Ur doin it rong
Or, how not to chat someone up. I don’t want to come over all “ugh, stupid men and their stupidness” here; rather, this post was inspired by a very nice man chatting me up in a very nice, non-intrusive way – followed by him politely trotting off when I mentioned my boyfriend.
There are so many men these days lamenting the stand-offishness and bitchiness of women when they approach them. I think that’s an awful sad state of affairs. It’s a vicious circle – boozy, lairy blokes hit on women; women develop defensive attitude to anyone who approaches them; nice blokes give up on approaching bitchy women; women only get hit on by boozy, lairy men.
But that’s another post. I’ve had two dire experiences recently of attempted wooing — both disastrous and vaguely menacing. Exhibit A: While walking home from the bus stop in dark, deserted Blackrock, I realised the bus driver was following me, “for a chat”. To his credit, he didn’t say anything particularly sleazy, he seemed nice and genuine enough — apart from the late-night stalking down an isolated lane. To my house.
Exhibit B will be somewhat more familiar to any female who’s ever darkened the door of a nightclub. Me and the boy were having a drink in a well-known cocktail bar when we noticed a hugely drunk guy plonk himself down on a sofa with a group of girls. Rather than attempt to speak to them, he draped his arm around one, leaned into her, and gave her what I presume he intended to be a seductive look. Girl was unimpressed and asked him (politely) to leave them alone, as they were on a girls’ night out. Of course, to his drunken brain, “leave us alone” meant “try harder to get into our pants”; and so he simply moved on to another of their group. And another. And another. The girls — who took the whole thing humourously enough — studiously ignored him, at one point building a wall of handbags to block him off from the group. And he just didn’t get the hint.
When I went off to the loo, the boy offered to sit in with them in an attempt to get rid of him; and by the time I got back he’d wandered off. After a few minutes listening to the group of ladies telling me how lovely my fella is (I know, right?); our budding beau returned. This time his target was a lone female at the bar. Again, there was no attempt at the niceties of chatting up — he just started feeling her up, albeit around the waist and arms. This lady (being on her own) was unimpressed, and while forcibly removing his hands from her body, she asked him repeatedly to leave her alone. This time, a (female) bouncer stepped in and told him to cut it out or he was being thrown out. He left a few minutes later.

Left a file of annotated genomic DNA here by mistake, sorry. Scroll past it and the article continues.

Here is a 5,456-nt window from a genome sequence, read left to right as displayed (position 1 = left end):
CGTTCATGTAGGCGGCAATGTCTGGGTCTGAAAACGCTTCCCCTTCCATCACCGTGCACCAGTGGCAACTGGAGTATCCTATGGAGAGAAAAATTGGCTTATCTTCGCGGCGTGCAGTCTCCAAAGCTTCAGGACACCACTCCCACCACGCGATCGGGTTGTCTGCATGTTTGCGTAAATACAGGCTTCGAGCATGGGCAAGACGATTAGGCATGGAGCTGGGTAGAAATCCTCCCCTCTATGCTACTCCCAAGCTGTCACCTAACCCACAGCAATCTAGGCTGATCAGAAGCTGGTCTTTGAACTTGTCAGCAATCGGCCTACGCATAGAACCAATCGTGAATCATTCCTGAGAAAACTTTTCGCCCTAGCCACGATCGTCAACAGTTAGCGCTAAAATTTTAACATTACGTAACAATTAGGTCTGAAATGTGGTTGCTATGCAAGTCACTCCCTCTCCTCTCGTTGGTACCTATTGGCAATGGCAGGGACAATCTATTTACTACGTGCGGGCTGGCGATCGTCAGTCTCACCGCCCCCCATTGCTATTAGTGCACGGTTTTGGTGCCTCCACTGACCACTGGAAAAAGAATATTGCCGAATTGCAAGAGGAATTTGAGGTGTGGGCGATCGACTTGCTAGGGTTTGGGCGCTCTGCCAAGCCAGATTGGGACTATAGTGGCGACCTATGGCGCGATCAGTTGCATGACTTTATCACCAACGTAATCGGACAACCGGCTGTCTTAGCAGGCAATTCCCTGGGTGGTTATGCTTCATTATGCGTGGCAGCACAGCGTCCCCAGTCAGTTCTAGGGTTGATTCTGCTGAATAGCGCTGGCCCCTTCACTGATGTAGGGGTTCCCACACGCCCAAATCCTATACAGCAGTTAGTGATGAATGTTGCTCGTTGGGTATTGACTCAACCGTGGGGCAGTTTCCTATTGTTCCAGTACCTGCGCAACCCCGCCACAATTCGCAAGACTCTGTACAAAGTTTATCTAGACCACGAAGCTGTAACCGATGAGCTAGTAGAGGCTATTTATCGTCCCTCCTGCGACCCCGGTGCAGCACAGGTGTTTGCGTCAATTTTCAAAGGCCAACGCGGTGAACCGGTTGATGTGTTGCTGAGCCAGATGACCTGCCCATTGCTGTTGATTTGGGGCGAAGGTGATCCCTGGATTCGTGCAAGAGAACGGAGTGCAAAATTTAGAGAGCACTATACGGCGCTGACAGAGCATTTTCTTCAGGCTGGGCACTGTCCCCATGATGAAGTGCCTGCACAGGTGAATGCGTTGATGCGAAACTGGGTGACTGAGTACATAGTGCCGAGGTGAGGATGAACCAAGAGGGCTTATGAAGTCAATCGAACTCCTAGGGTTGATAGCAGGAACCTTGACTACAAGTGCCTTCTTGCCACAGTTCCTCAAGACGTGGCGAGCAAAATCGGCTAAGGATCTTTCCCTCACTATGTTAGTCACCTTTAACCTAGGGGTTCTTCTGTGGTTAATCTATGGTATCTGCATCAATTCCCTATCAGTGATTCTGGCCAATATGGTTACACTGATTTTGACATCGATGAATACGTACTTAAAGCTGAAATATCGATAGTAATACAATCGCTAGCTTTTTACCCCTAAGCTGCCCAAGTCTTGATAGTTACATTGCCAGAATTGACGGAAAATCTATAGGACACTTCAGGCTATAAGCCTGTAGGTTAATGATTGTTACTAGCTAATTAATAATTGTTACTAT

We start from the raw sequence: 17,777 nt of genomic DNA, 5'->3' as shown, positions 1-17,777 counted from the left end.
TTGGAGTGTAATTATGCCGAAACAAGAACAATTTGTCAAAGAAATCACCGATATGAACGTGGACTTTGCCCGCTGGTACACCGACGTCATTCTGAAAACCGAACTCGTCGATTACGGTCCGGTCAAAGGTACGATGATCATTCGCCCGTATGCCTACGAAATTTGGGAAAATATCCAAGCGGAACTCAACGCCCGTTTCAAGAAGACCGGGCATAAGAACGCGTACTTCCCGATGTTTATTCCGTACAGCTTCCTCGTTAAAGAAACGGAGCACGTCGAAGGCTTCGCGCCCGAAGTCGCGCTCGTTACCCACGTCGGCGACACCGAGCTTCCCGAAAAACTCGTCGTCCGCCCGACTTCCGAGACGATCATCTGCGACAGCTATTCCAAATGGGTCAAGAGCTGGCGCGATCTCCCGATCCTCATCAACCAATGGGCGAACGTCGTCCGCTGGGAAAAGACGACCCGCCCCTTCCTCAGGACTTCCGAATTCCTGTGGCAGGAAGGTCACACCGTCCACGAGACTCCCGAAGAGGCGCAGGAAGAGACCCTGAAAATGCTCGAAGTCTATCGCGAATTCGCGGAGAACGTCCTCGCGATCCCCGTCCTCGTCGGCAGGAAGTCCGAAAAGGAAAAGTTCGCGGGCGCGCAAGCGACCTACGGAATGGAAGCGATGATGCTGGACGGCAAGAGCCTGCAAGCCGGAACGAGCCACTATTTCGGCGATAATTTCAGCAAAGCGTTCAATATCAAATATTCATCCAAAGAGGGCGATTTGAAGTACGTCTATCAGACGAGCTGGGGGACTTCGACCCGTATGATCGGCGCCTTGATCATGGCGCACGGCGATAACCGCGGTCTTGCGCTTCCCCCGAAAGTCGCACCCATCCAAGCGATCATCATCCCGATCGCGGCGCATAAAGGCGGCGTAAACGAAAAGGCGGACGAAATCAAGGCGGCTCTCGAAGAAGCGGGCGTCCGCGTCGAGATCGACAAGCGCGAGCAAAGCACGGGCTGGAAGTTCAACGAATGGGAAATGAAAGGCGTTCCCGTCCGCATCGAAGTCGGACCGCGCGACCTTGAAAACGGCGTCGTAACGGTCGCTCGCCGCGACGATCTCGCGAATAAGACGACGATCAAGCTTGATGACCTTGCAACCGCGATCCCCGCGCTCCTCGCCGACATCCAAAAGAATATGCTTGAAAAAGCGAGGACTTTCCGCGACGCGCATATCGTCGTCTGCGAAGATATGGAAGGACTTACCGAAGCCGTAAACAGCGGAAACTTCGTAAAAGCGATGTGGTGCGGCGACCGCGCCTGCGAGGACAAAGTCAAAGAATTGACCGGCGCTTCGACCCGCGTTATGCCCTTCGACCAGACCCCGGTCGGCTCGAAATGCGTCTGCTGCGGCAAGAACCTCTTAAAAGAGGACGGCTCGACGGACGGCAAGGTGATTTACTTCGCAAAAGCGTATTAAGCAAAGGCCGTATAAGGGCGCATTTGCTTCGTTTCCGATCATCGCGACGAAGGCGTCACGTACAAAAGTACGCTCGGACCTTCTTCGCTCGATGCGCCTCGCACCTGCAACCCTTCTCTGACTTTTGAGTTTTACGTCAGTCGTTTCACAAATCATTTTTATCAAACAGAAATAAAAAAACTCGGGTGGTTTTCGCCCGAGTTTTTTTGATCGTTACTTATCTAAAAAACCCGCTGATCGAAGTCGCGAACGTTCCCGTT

Thankfully, it’s not all bad news. See Exhibit C:
Recently, a lovely bloke struck up conversation with me in Eddie Rockets – let’s call him Eddie for convenience sake. Eddie began by asking me how I liked my iPhone, was it worth getting one, as he’d been thinking about buying. Of course, he first apologised for interrupting my (solitary) dinner. From there, he admired my skill at having completed the Guardian crossword, and we nattered a bit about the good old UCD vs Trinity rivalry. Upon learning that I had a boyfriend, he told me to enjoy my evening, said it was lovely to meet me, and toddled off. Charming on all fronts. Gold star for Eddie.
What’s so amazing about that, I hear you ask? Well, Eddie managed to avoid the usual faux-pas that potential beaus commit. He wasn’t threatening or pushy, as Exhibits A and B were.
No matter how nice, lovely and articulate you are, approaching a woman, on her own, in the dark, is not ok. It’s creepy and scary and even if you mean no harm… well that’s just what someone who did mean to harm me would say, isn’t it? Following on from this point –- take no for an answer. We’re not living in a Jane Austen novel. When a woman says she’s not interested, she’s not being coy, playful or modest –- she’s not interested. Don’t presume you know better, don’t presume you can win us over with your charisma and wit – if you don’t listen when I say “no thank you” then you’ve automatically classed yourself as a pushy prick. And nobody likes to date pushy pricks.
Third up – be polite. Shockingly, many women go about their day thinking about other things than being chatted up by blokes. We don’t just sit about looking pretty til a man comes along to entertain us, so a little “excuse me”, “do you mind if…” or an “I hope I’m not interrupting” goes a long way.
All these bases covered, Eddie’s technique was pretty damn good, and if I weren’t totally smitten with my lovely boy, he’d have enjoyed his dinner with my number in his pocket. If only more blokes would follow his example, we women might realise we need to to give them a bit of a break.
Filed under: musings, ranty | 2 Comments